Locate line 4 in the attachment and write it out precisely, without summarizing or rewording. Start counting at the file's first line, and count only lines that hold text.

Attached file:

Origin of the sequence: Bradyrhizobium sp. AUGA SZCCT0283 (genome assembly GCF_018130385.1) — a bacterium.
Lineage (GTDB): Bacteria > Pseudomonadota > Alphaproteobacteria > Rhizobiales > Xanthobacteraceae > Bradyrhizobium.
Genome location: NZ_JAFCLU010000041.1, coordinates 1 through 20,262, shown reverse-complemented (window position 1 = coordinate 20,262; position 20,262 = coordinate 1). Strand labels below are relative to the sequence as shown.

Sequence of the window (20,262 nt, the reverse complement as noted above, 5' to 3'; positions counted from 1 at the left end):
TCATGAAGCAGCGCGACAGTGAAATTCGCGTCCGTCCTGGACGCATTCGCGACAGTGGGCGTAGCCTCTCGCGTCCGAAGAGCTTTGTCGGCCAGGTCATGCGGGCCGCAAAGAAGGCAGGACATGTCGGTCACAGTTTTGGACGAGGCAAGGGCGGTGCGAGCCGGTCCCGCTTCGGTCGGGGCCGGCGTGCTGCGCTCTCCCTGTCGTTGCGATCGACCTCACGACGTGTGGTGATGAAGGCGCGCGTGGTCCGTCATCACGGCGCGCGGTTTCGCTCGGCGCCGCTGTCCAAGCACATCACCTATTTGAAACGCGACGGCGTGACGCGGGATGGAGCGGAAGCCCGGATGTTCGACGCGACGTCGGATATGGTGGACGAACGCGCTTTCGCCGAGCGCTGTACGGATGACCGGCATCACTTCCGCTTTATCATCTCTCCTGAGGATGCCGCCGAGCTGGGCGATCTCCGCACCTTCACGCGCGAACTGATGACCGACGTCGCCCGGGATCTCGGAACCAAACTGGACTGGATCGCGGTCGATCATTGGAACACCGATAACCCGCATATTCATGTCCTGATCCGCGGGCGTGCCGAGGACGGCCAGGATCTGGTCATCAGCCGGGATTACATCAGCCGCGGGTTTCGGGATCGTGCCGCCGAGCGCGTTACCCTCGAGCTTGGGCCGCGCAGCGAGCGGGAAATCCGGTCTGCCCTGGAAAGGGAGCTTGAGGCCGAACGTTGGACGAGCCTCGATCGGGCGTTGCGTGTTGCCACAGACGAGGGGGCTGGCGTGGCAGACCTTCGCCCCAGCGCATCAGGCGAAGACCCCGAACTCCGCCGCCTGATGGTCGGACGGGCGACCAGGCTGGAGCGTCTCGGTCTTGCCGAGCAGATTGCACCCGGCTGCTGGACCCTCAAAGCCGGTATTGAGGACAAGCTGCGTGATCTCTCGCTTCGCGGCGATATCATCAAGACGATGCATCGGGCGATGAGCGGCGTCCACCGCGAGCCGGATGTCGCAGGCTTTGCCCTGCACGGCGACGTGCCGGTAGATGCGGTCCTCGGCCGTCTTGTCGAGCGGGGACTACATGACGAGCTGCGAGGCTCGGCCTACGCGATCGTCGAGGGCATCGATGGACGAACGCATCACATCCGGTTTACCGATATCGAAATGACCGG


Sequence of the window (20,262 nt, the reverse complement as noted above, 5' to 3'; positions counted from 1 at the left end):